351. Memorandum of a Conversation, Secretary Dulles’ Office, Department of State, Washington, July 2, 1957, 3:10 p.m.1


  • The Secretary
  • Mr. Becker
  • Mr. Rountree
  • Mr. Newsom
  • Mr. Cunningham
[Page 680]


  • The Aqaba Problem

Mr. Becker raised the question of the legal validity of the US position on navigation of the Gulf of Aqaba and the commitments made in connection therewith. He noted that our views on the 3-mile limit were not universally accepted, and stressed the advantage of the British argument that any littoral state has a right to have access to the open sea. L’s past view that the US can take no action not fully in accord with its public position was, in Mr. Becker’s opinion, too inflexible. It might, he felt, be desirable to seek a temporary modus operandi in the Gulf, involving certain restraints on parties concerned, without prejudicing the final determination of the Aqaba question by an international tribunal.

To the Secretary’s query as to what point he wished to make, Mr. Becker replied with the suggestion that the Secretary, with his recognized eminence in matters of international law, might make an impression on Azzam Pasha with a statement along the following lines. “Although we stand by our previously stated position on Aqaba, we recognize that difficult questions are involved, some of which have never come up in any other context, and that arguments of substance can be raised. You (Azzam Pasha) have suggested adoption of a modus operandi pending determination of the question by an international body; we are open to suggestion in this regard. We are still giving consideration to possible courses of action, and may, if you are patient with us, come up with a suggestion of our own.” The objective of such an argument would be to avoid ending the talks with Azzam Pasha with complete rejection of the Saudi argument.

The Secretary emphasized that we cannot consider any arrangement which would detract from the position taken in the February 11, 1957 Aide-Mémoire, as the Israelis withdrew from the Straits of Tiran on the strength of the assurances contained therein. The thought that we had wished to convey was that the right of commercial transit would be guaranteed. It would be unfair to nullify now what all, including we ourselves, thought at the time we had in mind.

Mr. Becker noted that “innocent passage”, as used in the February 11 Aide-Mémoire, was an ambiguous term, and wondered if it had been intended to include all types of cargo. Mr. Rountree rejoined that the question had been discussed at the time, and that we had accepted the Israeli interpretation that the term “innocent passage” relates to the conduct of a ship and not to its flag or cargo. The Secretary interjected that we had clearly had in mind freedom of passage for commercial cargoes and pilgrims, and had made no commitments regarding naval vessels.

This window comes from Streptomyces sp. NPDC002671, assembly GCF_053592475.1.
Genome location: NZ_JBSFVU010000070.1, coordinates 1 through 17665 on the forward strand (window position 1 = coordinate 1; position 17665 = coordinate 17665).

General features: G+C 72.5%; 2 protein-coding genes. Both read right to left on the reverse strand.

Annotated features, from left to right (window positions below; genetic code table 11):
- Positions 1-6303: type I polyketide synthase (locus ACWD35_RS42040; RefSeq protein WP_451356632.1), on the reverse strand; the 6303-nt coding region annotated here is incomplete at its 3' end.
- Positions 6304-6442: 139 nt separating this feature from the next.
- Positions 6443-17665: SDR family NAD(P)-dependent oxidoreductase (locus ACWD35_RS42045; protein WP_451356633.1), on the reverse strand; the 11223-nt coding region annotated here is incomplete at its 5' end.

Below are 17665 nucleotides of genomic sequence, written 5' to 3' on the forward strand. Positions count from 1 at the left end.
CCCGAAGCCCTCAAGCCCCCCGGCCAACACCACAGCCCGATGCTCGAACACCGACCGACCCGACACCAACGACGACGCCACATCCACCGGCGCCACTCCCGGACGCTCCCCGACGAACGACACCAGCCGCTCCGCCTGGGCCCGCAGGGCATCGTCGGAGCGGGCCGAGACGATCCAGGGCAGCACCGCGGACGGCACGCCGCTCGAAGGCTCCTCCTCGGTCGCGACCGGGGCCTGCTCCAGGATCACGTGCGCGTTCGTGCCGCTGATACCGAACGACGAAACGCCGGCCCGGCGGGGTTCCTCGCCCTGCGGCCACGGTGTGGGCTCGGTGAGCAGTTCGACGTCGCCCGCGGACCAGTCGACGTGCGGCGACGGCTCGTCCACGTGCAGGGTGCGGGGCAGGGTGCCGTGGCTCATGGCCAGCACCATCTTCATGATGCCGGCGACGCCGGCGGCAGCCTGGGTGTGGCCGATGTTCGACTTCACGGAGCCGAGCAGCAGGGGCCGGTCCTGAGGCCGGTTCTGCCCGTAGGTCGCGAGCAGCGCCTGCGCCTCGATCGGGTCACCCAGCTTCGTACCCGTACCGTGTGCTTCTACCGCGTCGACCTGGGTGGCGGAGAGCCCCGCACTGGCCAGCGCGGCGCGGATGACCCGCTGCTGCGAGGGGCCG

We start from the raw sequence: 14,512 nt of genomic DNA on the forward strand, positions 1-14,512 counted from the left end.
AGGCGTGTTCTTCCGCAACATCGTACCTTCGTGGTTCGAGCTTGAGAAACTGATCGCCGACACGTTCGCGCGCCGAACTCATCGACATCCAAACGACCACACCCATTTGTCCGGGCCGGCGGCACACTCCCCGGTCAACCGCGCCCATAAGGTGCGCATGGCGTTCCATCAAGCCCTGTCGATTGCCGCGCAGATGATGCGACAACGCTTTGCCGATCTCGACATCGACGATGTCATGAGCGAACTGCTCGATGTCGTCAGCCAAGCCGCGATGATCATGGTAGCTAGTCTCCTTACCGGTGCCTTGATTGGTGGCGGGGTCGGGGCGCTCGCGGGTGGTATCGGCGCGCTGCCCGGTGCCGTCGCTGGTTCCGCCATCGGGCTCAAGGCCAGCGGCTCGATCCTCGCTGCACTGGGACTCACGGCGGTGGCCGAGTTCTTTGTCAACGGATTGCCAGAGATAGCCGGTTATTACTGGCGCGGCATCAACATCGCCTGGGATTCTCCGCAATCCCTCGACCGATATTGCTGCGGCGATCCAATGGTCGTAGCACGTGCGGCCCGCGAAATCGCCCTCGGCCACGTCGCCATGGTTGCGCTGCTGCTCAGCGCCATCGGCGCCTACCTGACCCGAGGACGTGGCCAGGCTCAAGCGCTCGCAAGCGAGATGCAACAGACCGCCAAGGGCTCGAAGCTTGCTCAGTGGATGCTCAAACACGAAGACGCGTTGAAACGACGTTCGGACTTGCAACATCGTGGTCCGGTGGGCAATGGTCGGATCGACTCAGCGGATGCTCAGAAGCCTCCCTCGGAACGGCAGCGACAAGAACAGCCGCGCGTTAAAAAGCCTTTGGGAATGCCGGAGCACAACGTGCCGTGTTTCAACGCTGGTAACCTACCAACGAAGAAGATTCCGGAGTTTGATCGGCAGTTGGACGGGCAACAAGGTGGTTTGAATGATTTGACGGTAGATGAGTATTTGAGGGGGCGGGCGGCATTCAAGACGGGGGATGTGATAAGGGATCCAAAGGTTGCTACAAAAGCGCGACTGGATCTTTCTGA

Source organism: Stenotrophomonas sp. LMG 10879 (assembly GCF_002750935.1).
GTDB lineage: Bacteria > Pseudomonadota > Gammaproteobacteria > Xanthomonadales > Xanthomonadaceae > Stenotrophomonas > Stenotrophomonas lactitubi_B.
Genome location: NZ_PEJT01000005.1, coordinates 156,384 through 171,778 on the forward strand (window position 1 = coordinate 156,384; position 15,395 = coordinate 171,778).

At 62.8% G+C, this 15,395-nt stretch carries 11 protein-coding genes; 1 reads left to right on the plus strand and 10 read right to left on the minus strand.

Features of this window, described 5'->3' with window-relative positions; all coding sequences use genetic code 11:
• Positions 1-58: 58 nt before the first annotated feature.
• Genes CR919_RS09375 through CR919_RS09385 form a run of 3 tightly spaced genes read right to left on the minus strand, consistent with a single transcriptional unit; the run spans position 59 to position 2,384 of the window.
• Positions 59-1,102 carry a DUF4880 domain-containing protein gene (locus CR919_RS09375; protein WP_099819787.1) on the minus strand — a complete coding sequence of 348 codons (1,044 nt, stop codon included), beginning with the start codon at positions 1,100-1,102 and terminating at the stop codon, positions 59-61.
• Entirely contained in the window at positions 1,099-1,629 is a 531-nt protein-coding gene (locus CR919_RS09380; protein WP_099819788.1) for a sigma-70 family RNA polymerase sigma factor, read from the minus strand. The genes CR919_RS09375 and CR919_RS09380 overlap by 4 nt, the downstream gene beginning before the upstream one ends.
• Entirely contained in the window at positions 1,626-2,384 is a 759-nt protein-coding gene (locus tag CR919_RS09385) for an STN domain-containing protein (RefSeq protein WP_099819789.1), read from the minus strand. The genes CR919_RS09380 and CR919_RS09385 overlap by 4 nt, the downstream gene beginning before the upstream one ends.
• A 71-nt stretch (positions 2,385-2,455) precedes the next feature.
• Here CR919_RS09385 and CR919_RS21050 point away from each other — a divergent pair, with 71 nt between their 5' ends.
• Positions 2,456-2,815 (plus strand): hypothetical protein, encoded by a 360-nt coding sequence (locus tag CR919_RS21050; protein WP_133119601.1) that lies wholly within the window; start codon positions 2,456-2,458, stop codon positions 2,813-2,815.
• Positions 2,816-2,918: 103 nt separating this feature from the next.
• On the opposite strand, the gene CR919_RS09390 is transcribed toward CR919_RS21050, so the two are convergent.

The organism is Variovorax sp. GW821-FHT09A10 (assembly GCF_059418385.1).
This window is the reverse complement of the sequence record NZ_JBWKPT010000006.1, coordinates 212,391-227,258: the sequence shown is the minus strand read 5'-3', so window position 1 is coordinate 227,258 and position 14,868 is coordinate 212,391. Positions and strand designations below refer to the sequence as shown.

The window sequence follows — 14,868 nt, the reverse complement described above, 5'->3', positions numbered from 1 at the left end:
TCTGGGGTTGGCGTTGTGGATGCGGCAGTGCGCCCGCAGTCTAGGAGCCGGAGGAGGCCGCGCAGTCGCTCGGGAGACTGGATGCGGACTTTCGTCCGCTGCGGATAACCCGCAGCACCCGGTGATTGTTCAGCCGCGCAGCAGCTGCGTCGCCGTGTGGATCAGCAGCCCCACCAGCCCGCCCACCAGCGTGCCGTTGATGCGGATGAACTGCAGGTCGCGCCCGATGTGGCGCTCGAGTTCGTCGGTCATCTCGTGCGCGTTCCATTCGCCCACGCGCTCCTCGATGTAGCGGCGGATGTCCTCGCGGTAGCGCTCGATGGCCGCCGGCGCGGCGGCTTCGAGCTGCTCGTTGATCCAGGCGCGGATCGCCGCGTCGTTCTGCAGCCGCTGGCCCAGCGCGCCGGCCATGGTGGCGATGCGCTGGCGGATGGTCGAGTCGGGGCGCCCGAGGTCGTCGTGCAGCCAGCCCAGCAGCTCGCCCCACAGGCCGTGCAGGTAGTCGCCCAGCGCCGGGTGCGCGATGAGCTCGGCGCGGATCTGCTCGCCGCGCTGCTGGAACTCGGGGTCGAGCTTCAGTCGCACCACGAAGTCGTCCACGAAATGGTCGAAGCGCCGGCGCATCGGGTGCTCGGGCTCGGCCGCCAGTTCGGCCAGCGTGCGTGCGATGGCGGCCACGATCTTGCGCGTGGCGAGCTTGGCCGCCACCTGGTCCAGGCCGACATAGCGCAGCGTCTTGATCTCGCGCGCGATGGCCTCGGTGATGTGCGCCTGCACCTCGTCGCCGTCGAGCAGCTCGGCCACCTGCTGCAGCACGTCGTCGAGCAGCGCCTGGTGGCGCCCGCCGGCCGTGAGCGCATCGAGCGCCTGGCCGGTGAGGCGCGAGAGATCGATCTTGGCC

[Page 681]

A possible compromise position suggested by the Secretary would involve asking US ships going to Elath not to use the Saudi side of the Gulf, pointing out to the Saudis that we were doing this as a courtesy to them and were not abandoning our claim to freedom of passage. Since, unlike the Saudis, the Egyptians have recognized the right to innocent passage through the Gulf, and since the natural passage is through their territorial waters, the Egyptians could not logically claim the same treatment as the Saudis.

Mr. Rountree commented that it would be useful to end the talks with Azzam Pasha on a somewhat encouraging note by indicating that we are still exploring the Aqaba problem and recognize that there can be diverse views on the subject. The Secretary called attention to the statement along these lines in his draft talking paper for the next interview with Azzam, and it was agreed that Messrs. Rountree and Becker would reconsider the draft in the light of the discussion.2

  1. Source: Department of State, Central Files, 980.74/7–357. Secret. Drafted on July 3 by Joseph H. Cunningham, an international affairs officer in the Department of State.
  2. An earlier draft of the talking point paper, dated June 28, is ibid., L/NEA Files: Lot 64 D 290, Gulf of Aqaba 1951–1957. The briefing material forwarded by Rountree to Dulles on July 3 included a proposed talking paper based on suggestions made by Dulles. A marginal notation on Rountree’s covering memorandum indicates that Dulles saw the briefing material. (Ibid., Central Files, 980.74/7–357)